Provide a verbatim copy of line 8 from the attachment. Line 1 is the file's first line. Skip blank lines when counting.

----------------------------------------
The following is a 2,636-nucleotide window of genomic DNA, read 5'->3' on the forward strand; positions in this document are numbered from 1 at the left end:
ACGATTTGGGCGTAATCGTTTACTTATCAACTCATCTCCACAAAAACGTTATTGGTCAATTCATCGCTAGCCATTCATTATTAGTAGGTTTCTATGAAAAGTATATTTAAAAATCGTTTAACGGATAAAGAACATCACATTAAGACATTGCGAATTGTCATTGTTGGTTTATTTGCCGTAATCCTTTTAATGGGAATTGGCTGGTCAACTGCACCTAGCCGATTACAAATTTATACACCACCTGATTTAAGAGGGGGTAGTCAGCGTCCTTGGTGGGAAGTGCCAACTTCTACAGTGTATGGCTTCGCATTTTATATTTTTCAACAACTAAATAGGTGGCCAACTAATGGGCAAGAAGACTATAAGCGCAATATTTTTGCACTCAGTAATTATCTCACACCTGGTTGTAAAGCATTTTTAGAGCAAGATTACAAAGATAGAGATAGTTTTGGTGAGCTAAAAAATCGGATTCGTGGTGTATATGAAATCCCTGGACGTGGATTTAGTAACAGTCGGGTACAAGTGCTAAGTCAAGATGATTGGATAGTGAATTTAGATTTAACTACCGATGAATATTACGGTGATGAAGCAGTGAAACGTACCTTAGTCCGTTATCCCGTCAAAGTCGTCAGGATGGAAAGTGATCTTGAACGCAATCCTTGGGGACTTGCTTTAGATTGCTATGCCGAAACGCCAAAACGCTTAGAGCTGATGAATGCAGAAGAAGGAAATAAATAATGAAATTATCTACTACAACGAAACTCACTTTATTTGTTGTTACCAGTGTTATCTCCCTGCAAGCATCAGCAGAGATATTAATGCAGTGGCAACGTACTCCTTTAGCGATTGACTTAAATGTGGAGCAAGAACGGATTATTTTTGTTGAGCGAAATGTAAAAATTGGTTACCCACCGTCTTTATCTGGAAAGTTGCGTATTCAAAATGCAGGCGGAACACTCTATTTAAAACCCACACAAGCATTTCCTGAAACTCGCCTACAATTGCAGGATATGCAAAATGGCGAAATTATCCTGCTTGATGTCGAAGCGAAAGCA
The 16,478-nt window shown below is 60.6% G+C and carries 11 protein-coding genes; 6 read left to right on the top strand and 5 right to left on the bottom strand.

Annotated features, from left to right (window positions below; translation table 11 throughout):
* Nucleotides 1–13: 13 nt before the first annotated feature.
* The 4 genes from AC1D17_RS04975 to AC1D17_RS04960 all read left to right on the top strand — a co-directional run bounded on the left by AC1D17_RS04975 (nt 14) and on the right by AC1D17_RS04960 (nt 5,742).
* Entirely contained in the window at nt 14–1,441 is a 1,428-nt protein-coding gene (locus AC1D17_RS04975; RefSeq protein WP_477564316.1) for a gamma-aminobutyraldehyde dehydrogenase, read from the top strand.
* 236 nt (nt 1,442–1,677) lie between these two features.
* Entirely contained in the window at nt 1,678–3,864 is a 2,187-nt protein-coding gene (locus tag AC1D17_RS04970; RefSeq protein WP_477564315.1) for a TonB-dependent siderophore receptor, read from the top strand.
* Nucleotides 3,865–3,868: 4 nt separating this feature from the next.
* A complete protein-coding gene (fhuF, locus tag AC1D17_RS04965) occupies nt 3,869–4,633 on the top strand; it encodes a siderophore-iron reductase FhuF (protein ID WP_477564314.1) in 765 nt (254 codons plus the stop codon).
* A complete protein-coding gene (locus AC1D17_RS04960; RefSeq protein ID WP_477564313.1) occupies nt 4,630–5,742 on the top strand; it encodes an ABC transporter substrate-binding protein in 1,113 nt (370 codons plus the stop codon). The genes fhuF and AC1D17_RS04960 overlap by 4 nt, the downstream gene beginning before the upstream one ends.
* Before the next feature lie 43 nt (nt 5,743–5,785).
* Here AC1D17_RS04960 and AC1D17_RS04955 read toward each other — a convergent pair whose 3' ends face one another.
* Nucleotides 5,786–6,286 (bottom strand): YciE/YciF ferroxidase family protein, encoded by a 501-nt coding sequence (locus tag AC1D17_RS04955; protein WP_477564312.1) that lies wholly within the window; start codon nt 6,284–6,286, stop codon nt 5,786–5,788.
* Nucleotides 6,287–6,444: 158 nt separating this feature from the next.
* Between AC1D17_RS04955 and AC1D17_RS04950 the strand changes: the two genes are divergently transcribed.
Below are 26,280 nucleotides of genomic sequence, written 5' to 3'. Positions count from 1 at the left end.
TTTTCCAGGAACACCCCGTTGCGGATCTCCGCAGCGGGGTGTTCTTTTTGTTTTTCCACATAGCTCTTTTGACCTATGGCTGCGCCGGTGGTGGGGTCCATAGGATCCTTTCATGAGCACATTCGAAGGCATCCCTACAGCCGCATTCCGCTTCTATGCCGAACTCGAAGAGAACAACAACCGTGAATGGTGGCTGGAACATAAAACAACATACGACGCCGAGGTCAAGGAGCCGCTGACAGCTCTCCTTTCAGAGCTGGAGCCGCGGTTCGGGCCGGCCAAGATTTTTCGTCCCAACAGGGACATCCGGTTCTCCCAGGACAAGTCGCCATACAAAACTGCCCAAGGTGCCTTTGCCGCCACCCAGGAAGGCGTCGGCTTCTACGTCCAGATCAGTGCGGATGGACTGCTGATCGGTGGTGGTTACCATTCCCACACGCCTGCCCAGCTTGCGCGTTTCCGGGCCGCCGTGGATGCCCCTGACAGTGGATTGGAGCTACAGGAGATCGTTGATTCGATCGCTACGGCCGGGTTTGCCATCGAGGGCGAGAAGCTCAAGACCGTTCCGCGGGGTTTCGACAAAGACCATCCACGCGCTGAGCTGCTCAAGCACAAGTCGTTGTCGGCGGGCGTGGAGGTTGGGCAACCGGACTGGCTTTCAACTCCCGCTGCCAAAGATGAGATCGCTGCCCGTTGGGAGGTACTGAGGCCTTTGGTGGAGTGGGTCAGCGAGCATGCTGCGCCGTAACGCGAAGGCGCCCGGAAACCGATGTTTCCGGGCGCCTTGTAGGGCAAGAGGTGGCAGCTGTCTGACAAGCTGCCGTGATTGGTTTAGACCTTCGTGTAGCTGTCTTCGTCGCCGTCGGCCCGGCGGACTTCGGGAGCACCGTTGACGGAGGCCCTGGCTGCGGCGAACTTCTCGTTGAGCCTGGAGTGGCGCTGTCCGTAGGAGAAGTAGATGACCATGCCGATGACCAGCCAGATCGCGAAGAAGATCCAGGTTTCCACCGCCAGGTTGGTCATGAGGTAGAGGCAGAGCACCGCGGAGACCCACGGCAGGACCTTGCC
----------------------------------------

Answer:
* 236 nt (nt 1,442–1,677) lie between these two features.